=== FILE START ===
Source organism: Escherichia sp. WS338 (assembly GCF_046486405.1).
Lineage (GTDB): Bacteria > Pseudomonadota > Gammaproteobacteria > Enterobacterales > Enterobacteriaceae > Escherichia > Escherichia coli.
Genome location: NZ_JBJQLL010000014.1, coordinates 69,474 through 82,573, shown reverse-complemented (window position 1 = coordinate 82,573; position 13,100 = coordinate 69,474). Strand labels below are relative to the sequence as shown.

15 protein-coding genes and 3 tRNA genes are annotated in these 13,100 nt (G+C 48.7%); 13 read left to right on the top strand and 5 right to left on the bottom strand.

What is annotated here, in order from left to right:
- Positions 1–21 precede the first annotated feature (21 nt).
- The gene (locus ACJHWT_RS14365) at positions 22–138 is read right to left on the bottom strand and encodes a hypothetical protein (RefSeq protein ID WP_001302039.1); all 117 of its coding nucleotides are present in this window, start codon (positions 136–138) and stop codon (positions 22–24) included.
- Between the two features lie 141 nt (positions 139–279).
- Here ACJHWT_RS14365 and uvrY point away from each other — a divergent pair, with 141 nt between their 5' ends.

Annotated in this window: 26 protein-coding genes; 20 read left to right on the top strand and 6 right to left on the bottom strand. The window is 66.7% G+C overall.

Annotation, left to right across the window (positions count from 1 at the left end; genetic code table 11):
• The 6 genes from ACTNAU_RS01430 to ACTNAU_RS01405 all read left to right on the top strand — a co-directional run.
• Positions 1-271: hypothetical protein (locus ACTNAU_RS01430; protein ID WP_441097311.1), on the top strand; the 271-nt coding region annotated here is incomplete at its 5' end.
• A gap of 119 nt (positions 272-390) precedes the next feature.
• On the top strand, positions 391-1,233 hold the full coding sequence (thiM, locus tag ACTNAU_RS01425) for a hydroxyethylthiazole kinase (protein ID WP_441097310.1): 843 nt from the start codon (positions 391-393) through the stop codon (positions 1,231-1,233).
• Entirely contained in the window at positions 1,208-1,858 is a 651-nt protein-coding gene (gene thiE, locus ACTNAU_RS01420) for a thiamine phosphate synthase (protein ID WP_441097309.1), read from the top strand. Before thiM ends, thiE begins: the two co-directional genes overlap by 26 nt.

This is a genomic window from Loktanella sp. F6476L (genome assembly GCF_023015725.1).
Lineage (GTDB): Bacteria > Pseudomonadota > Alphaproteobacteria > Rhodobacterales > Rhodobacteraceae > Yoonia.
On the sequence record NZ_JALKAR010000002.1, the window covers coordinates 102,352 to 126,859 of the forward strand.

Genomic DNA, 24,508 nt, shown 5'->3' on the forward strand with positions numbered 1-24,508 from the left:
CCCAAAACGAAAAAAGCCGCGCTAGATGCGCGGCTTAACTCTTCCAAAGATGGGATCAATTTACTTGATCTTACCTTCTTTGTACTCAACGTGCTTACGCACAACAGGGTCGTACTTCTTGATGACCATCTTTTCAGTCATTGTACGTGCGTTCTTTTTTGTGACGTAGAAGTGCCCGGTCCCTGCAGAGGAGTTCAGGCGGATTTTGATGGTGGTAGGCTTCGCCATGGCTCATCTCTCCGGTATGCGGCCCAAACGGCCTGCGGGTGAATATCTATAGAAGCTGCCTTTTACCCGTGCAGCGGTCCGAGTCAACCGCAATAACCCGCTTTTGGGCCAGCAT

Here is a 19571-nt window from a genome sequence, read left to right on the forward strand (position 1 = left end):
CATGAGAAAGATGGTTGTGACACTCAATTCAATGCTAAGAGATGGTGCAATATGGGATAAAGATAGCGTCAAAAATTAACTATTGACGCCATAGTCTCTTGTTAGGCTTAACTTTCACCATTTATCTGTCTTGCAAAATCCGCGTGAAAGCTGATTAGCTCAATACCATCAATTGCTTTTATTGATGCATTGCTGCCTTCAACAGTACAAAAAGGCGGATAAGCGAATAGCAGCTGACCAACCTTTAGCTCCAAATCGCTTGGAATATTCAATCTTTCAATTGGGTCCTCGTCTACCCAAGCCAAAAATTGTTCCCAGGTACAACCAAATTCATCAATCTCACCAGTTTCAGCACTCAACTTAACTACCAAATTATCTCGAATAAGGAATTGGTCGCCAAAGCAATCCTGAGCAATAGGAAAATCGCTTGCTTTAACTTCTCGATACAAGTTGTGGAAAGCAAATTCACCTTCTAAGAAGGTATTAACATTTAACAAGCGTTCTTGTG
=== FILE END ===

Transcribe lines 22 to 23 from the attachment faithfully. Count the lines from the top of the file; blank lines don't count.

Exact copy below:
Here is a 19571-nt window from a genome sequence, read left to right on the forward strand (position 1 = left end):
CATGAGAAAGATGGTTGTGACACTCAATTCAATGCTAAGAGATGGTGCAATATGGGATAAAGATAGCGTCAAAAATTAACTATTGACGCCATAGTCTCTTGTTAGGCTTAACTTTCACCATTTATCTGTCTTGCAAAATCCGCGTGAAAGCTGATTAGCTCAATACCATCAATTGCTTTTATTGATGCATTGCTGCCTTCAACAGTACAAAAAGGCGGATAAGCGAATAGCAGCTGACCAACCTTTAGCTCCAAATCGCTTGGAATATTCAATCTTTCAATTGGGTCCTCGTCTACCCAAGCCAAAAATTGTTCCCAGGTACAACCAAATTCATCAATCTCACCAGTTTCAGCACTCAACTTAACTACCAAATTATCTCGAATAAGGAATTGGTCGCCAAAGCAATCCTGAGCAATAGGAAAATCGCTTGCTTTAACTTCTCGATACAAGTTGTGGAAAGCAAATTCACCTTCTAAGAAGGTATTAACATTTAACAAGCGTTCTTGTG